• Personalized Automated Home Ambience – Learning Users’ Preferences: In this case, the scenes automatically learn the users’ preferences about the ambient environment, i.e., about the lighting system, the operation of the air-conditioning, the configuration of the music player, the personal assistance services, the shades, the doors and more. Accordingly, they dynamically personalize the ambient environment to the users’ preferences.
  • Occupancy Monitoring for Cost and Carbon Footprint Reduction: This type of scene leverages machine learning and computer vision recognition systems to extract occupancy patterns in the different rooms of the residential environment. Leveraging the identified patterns, the scenes configure the home’s operations (e.g., lighting, air conditioning) in ways that minimize energy costs and optimize CO2 emissions.
  • Intelligent Recommendations of “Optimal” Scenes – Learning Scenes Dynamically: Leveraging past data about the users’ in-home behavior and the operation of the different devices, it is possible to construct scenes (i.e., smart home configurations) that economize on costs and optimize environmental performance. These configurations can be recommended to the end-users. Following the end-users approval, they can be stored and deployed in the smart home. In this case, ML enables the dynamic construction of “optimal” scenes rather than relying on pre-configured ones.  

Summary

The implementation of ML-based scenes hinges on the collection and processing of large volumes of data about operations, triggers, and actions, including users’ activities and behaviors within the residency. These data can enable the training of different types of ML algorithms, including traditional ML techniques (e.g., Decision Trees, Random Forests and SVM (Support Vector Machines)) and Deep Learning algorithms (e.g., Artificial Neural Networks (ANN) and Recurrent Neural Networks (RNN)). In cases where very large amounts of past data are available, ML techniques provide better performance and accuracy in understanding behavioral patterns and tailoring scenes’ configurations accordingly.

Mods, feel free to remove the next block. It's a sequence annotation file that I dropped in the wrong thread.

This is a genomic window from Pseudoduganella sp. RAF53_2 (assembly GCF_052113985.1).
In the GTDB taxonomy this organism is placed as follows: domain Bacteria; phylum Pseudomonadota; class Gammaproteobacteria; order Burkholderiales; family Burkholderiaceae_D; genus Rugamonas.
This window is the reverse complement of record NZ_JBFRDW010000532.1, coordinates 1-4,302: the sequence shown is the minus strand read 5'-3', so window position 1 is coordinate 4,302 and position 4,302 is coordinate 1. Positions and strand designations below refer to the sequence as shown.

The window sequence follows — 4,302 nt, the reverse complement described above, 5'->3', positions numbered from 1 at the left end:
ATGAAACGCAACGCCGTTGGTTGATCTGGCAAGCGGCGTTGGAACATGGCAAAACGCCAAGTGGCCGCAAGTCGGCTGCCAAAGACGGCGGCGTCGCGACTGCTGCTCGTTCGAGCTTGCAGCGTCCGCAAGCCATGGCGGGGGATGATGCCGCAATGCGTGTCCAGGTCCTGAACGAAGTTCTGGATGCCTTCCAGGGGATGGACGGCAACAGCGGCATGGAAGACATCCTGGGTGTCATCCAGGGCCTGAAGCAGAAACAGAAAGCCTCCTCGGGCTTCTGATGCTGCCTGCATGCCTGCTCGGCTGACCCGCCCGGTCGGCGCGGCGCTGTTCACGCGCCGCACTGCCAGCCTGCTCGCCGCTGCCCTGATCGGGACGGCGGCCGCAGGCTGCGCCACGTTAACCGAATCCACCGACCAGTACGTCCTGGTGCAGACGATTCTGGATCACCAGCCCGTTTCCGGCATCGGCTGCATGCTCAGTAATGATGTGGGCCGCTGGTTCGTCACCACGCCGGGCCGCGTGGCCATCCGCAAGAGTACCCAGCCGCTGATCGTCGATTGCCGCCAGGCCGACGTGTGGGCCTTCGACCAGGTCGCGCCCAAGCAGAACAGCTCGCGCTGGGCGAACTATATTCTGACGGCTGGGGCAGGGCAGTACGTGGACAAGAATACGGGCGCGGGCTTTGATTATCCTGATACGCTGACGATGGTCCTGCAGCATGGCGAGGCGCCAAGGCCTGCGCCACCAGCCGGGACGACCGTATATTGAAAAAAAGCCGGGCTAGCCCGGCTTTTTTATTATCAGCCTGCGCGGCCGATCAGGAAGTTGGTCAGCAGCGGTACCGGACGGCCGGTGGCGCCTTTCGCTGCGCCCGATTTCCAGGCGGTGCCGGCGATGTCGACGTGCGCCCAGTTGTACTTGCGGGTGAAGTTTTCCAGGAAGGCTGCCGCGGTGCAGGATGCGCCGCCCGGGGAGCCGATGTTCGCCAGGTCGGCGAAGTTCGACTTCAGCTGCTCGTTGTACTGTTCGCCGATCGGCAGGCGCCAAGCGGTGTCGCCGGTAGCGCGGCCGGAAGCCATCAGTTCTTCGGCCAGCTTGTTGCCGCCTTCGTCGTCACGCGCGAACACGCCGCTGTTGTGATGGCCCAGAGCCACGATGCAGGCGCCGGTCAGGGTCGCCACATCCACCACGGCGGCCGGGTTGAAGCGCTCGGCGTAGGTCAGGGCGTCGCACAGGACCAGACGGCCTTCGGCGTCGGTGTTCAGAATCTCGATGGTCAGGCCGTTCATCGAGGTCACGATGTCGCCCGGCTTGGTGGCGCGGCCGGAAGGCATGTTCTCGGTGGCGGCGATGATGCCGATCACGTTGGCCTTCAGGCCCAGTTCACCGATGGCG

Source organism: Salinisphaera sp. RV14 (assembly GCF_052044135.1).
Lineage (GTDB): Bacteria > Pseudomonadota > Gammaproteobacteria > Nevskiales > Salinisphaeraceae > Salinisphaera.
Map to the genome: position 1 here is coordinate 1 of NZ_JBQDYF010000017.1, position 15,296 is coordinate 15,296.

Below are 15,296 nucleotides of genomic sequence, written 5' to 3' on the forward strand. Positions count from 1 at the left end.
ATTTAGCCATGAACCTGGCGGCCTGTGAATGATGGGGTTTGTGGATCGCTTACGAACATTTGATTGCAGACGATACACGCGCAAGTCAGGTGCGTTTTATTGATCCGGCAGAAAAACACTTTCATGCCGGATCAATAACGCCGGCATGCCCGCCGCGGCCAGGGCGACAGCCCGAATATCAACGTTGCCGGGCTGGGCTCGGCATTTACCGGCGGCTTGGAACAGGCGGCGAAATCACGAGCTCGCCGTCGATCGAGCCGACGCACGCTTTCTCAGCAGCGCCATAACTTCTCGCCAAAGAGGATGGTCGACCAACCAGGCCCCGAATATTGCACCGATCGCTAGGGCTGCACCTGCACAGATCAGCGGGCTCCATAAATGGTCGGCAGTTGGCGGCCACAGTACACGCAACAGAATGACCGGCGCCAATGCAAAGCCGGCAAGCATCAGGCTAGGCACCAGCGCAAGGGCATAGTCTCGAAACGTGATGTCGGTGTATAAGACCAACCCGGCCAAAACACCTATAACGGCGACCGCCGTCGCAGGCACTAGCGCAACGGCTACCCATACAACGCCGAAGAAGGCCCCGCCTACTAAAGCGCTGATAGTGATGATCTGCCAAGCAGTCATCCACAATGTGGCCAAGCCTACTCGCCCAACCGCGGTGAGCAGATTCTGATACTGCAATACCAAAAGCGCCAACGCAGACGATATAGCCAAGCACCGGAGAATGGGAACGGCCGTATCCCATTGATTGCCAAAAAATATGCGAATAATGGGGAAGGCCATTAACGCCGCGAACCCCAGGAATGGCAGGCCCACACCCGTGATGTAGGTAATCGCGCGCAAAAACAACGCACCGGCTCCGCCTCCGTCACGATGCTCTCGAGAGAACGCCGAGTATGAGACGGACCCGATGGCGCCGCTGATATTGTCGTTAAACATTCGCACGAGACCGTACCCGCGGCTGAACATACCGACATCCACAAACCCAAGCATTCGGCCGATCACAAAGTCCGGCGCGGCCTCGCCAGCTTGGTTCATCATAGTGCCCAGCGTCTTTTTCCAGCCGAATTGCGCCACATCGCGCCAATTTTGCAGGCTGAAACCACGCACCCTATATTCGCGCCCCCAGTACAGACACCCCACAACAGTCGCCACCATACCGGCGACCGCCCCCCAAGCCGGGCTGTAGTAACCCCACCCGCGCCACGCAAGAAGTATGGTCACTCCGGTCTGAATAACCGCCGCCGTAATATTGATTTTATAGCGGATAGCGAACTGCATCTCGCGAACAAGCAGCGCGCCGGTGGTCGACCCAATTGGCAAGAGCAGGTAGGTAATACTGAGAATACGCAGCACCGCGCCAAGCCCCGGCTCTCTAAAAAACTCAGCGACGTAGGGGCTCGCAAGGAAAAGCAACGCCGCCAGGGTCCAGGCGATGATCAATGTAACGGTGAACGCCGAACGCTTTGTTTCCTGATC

Scenes are nowadays an integral element of smart home intelligence. They boost home automation in ways that provide convenience to end-users and help them apply their desired configuration actions faster. Nevertheless, state-of-the-art scenes are quite simple and static. In this context, the emerging wave of ML-enabled scenes are set to disrupt the smart home applications landscape by enabling the development of more dynamic and intelligent scenes. 

ML is the next evolutionary step in smart home scenes. It will act as a catalyst for realizing the shift from existing rule-based scenes (Scenes 1.0) to the next generation of dynamic and highly personalized scenes (Scenes 2.0). Smart home deployers must therefore plan for integrating ML functions into their solutions to provide consumers with new levels of comfort and personalization.    

About the sponsor: Digi-Key

Digi-Key is one of the fastest-growing distributors of electronic components in the world. Since its founding in 1972, Digi-Key has been committed to offering the broadest selection of in-stock electronic components, as well as providing the best service possible to its customers, aiding engineers through the entire design process, from Prototype to Production®.  

18 Jan, 2022

John Soldatos holds a PhD in Electrical & Computer Engineering from the National Technical University of Athens (2000) and is currently Honorary Research Fellow at the University of Glasgow, UK (2014-present). He was Associate Professor and Head of the Internet of Things (IoT) Group at the Athens In... learn more